Former “Star Trek” actor George Takei has been accused of sexual assault stemming from a 1981 encounter, a former model and actor told The Hollywood Reporter in an interview.
Scott R. Brunton, who was 23 when the alleged incident occurred, claims that Takei took advantage of him sexually after the model felt disoriented and dizzy after a few drinks.
“This happened a long time ago, but I have never forgotten it,” Brunton told The Hollywood Reporter. “It is one of those stories you tell with a group of people when people are recounting bizarre instances in their lives, this always comes up. I have been telling it for years, but I am suddenly very nervous telling it.”
Takei, 80, played Hikaru Sulu in the original “Star Trek” television series. He tweeted Saturday that the events Brunton described "simply did not occur." He also said he did not remember Brunton.
"I want to assure you all that I am as shocked and bewildered at these claims as you must feel reading them," Takei tweeted. "The events he describes back in the 1980s simply did not occur, and I do not know why he has claimed them now. I have wracked my brain to ask if I remember Mr. Brunton, and I cannot say I do.
Takei is also an author and activist and has been an outspoken advocate for LGBTQ rights.
Brunton said he was having drinks with Takei when he began to feel ill “and must have passed out.”
When he awoke, Brunton claimed Takei “had my pants down around my ankles” and was groping him, according to The Hollywood Reporter. The publication reported that it spoke with four of Brunton’s friends -- Norah Roadman, Rob Donovan, Stephen Blackshear and Jan Steward -- who said that the actor had confided in them about the Takei encounter years ago.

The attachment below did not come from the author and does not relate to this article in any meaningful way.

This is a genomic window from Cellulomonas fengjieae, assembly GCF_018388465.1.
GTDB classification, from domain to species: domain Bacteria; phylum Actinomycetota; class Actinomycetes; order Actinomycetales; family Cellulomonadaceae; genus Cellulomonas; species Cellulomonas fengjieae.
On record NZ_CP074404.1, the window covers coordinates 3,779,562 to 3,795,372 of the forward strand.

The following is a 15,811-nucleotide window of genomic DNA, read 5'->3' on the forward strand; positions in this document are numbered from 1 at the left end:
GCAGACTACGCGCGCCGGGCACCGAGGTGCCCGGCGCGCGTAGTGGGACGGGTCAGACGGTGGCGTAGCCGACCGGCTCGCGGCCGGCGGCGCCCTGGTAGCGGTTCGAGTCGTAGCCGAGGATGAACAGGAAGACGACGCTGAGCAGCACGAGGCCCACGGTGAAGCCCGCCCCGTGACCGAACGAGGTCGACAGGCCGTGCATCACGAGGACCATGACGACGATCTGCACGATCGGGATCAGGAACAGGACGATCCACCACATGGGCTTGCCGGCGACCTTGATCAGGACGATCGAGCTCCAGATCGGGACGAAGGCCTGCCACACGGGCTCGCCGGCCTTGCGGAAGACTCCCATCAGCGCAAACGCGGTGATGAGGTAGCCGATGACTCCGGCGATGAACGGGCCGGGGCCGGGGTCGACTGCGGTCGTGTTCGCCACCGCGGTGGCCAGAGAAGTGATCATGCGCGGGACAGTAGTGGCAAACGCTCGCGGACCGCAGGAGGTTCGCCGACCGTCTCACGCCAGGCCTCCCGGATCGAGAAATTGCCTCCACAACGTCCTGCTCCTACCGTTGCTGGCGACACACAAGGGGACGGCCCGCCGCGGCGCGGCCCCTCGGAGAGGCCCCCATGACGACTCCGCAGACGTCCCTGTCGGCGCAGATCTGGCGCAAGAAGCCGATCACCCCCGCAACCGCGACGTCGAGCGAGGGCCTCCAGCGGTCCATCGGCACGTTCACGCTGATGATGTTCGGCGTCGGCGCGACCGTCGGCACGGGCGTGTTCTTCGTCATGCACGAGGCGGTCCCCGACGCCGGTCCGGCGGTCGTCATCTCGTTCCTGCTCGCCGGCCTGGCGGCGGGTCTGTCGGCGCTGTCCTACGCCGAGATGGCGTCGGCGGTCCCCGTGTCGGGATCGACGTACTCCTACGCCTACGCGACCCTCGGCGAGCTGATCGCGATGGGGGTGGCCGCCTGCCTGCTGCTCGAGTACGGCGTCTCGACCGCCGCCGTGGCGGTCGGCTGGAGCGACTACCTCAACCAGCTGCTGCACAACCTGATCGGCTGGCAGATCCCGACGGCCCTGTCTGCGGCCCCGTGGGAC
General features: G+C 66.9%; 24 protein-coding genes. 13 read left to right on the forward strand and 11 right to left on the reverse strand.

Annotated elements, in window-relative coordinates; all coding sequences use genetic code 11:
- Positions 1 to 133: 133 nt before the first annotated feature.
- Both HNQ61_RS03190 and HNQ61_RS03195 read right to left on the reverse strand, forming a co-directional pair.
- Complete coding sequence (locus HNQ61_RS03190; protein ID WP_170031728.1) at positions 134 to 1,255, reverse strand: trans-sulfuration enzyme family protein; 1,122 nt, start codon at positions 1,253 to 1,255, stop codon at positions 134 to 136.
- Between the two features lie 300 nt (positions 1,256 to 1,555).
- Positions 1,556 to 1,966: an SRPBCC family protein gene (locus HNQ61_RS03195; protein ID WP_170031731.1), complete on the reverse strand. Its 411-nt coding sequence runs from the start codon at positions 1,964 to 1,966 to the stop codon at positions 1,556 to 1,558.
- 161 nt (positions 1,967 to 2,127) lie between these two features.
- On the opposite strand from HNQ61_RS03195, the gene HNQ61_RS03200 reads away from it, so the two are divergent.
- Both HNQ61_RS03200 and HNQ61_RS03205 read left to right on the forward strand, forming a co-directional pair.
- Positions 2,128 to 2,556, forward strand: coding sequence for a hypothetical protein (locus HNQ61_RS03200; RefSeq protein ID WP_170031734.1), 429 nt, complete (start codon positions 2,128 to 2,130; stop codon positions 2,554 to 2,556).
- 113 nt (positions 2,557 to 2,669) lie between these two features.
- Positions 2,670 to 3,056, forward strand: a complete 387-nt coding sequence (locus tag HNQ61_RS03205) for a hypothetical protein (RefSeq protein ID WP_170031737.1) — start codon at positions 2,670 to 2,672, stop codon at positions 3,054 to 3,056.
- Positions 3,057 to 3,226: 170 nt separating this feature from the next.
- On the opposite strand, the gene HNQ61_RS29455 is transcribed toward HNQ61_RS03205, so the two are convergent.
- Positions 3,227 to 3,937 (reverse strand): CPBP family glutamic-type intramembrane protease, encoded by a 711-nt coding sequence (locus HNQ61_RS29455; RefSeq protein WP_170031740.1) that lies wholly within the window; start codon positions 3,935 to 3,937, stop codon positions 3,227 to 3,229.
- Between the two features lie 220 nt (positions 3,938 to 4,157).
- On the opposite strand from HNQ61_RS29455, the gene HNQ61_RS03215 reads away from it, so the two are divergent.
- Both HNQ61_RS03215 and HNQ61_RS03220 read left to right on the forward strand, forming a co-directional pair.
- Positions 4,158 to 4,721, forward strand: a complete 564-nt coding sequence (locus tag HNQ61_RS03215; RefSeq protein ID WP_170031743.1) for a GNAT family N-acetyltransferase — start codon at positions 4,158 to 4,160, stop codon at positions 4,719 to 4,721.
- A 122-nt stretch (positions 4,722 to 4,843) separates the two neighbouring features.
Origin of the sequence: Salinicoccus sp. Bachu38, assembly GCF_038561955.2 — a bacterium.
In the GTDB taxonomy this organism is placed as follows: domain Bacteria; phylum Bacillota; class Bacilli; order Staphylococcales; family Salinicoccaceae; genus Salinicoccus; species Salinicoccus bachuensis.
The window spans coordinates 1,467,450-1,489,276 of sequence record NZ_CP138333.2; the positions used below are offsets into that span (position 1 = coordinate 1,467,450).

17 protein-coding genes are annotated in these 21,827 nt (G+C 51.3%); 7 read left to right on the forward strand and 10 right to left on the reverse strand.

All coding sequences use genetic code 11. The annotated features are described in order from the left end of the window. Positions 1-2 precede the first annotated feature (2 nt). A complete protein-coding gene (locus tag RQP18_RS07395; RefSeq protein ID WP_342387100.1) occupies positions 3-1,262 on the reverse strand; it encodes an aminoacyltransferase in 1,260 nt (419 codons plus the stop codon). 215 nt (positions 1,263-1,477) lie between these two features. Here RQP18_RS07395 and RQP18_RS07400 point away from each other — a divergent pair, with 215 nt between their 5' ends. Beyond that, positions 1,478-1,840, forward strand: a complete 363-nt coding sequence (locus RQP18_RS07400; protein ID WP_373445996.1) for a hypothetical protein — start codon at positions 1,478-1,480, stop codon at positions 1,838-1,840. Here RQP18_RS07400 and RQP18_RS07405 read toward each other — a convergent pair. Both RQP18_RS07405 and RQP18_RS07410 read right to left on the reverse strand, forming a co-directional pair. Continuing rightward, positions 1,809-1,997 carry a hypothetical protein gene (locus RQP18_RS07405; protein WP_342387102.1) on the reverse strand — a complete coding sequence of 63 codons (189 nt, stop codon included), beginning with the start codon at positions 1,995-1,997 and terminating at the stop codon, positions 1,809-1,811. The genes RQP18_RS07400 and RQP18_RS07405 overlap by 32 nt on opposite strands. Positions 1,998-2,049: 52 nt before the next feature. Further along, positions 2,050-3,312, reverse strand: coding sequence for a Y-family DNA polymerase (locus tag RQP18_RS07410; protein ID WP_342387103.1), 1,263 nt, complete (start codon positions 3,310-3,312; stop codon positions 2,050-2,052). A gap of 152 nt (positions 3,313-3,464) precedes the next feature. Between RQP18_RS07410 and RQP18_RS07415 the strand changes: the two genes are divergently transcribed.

Brunton said he suppressed the story for years because he assumed nobody would take him seriously.
“Who's going to believe me? It's my word against his,” he told The Hollywood Reporter.
Brunton's said he changed his mind after Takei spoke out about allegations leveled against actor Kevin Spacey.
“When power is used in a non-consensual situation, it is a wrong," Takei said in a statement to The Hollywood Reporter on Oct. 30. “Men who improperly harass or assault do not do so because they are gay or straight -- that is a deflection. They do so because they have the power, and they chose to abuse it.”
Brunton said he was angered by Takei's response.
“I don't want anything from him but an apology," he said. “I am sure he'll disown all this, I don't know, maybe not.”
Support real journalism. Support local journalism. Subscribe to The Atlanta Journal-Constitution today. See offers.
Your subscription to the Atlanta Journal-Constitution funds in-depth reporting and investigations that keep you informed. Thank you for supporting real journalism.